Learning to Walk
Nobody falls out of the womb knowing how to walk. We’re helpless, speechless, reckless, persistent and curious. We hit our heads against walls, cry when it hurts, and set out on our next adventure to discover the world. It isn’t long before our parents can’t take us to restaurants, are sleep-deprived, and getting a workout from chasing us around.
My friend, Sarah Peck, told me a story about her son who was learning how to walk. He tried for an hour and at the end of the hour, he threw his arms up in frustration. Leo was determined, and Sarah said, “Of course you’re tired. You’ve been at that for an hour.”
You become prolific the same way Leo Learned to walk. You try; you go the point of exhaustion; throw your arms up in frustration; and start over when you regain your energy.
The Fear that Paralyzes Us The Most
The greatest fear that we have to manage as creators is how the audience responds. And for most of us, the audience isn’t just the people who listen to our music or read our books. It’s mom, dad, brothers and sisters, and that family member who thinks your art is a waste of your education.
I’ve taken that last family member off the guestlist for the wedding I haven’t planned.
But you can’t control what other people think. The moment you realize this, the fear loses its power over you. You can get back to what you’re here to do. Make more art.
Nothing is Guaranteed and Anything is Possible.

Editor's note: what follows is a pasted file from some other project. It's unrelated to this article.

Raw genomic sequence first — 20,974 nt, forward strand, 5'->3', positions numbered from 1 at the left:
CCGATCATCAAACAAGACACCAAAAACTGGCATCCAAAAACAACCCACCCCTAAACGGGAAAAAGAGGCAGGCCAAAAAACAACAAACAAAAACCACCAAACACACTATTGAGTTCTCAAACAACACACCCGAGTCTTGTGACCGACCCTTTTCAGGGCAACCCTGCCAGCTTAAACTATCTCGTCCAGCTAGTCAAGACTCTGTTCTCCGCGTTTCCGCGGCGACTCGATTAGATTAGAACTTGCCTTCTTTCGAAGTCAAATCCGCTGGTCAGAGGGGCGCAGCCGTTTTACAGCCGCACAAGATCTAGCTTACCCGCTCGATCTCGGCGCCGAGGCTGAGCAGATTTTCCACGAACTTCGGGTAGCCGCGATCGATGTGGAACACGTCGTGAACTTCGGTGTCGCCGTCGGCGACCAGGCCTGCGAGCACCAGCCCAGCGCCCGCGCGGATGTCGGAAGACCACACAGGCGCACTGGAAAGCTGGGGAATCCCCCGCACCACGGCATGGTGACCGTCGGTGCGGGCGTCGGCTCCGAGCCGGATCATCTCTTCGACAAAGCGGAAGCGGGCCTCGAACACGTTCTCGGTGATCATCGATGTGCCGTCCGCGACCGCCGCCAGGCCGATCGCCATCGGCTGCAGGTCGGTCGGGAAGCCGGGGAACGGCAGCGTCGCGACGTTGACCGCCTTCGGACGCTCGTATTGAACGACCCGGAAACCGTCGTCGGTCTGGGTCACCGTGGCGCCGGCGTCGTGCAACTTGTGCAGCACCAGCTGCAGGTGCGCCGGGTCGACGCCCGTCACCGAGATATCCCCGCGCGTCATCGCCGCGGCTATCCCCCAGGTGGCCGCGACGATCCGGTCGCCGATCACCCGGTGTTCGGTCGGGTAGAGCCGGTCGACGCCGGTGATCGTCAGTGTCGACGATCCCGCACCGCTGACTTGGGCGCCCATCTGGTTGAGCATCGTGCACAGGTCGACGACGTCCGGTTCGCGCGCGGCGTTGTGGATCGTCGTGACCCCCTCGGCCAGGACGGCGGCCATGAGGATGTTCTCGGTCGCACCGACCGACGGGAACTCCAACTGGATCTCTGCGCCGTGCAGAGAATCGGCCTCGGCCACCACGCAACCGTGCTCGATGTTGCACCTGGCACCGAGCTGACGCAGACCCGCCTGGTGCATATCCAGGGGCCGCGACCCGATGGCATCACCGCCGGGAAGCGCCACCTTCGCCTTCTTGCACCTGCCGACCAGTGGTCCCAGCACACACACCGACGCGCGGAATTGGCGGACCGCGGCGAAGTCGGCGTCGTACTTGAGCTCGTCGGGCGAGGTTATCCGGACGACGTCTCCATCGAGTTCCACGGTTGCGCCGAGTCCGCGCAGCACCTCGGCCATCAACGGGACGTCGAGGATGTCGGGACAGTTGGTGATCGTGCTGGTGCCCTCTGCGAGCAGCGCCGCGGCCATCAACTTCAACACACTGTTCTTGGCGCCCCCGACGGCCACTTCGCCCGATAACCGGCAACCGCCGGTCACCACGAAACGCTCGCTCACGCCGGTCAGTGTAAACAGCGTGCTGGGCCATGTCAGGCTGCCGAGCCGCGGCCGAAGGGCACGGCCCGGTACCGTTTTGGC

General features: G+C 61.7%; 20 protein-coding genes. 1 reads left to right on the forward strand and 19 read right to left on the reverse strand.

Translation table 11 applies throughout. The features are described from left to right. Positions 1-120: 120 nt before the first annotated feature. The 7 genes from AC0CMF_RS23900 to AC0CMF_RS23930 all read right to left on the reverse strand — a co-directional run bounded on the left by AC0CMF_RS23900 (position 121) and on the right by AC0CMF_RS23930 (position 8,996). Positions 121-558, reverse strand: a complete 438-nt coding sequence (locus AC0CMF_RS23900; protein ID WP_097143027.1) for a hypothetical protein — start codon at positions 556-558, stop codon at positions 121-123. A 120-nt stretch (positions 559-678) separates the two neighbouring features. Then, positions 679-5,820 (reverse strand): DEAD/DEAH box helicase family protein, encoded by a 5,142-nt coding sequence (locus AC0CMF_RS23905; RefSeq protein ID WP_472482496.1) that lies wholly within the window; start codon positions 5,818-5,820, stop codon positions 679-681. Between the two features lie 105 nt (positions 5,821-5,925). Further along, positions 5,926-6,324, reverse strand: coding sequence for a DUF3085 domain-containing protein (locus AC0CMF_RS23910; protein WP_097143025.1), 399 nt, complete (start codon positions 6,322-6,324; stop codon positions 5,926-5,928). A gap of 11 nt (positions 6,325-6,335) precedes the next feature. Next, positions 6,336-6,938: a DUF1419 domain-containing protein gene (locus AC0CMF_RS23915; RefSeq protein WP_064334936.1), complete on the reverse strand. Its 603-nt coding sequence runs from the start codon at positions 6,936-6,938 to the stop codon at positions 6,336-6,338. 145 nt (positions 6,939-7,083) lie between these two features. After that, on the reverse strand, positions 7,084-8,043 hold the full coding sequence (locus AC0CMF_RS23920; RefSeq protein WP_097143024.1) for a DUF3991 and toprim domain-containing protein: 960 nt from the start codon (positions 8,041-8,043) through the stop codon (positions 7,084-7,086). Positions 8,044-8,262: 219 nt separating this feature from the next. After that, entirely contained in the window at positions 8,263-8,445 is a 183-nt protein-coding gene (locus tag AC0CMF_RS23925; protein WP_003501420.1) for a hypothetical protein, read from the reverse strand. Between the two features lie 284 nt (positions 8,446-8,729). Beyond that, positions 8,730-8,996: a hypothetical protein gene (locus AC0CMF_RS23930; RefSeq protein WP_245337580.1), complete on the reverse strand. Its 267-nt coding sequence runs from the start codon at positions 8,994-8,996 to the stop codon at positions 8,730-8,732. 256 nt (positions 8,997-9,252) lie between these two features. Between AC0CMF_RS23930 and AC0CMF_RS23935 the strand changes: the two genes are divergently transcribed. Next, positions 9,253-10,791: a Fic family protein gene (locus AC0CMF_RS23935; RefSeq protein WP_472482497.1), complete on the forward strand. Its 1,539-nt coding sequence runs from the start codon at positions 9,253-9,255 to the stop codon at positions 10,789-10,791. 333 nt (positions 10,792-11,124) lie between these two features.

There’s no guarantee that your art will lead to its intended outcome. But that doesn’t mean it’s not worth making. Sometimes art leads to unintended outcomes.
Parents homeschool their children with content from our podcast. Therapists use it to counsel their patients. Coaches use it to help their clients. You can’t always measure the impact of unintended outcomes.
Without intending to, I told stories that helped people kick eating disorders and get past crippling, near-suicidal depression.
To make art is to open your heart to the idea that anything is possible.
Steven Pressfield writes about resistance. Resistance is the dragon that stands between us and the destination we’re trying to reach — between who we are and who we want to be.
Resistance defined the first 20 years of my life. I quit every hobby, got fired from every job, got drunk as often as possible and wasted my time. The whole time my desire to write was buried under layers of self-indulgent bullshit, masks, stories, and labels.
Sometimes it takes some wisdom from the School of Hard Knocks before you realize it wasn’t bad luck. It was all resistance.
Resistance shows up as a distraction, doubt, fear, the critic who hates your work, and the lover who starts a dozen conversations with “Don’t take this the wrong way, but” or anyone who makes you question your conviction and cause you to consider abandoning your calling.
But, as Pressfield says, “Resistance is always lying and always full of shit.”
Why would you listen to anyone who is full of shit?
This is part of a series about how to become a more prolific creator. You can download the entire book for free here.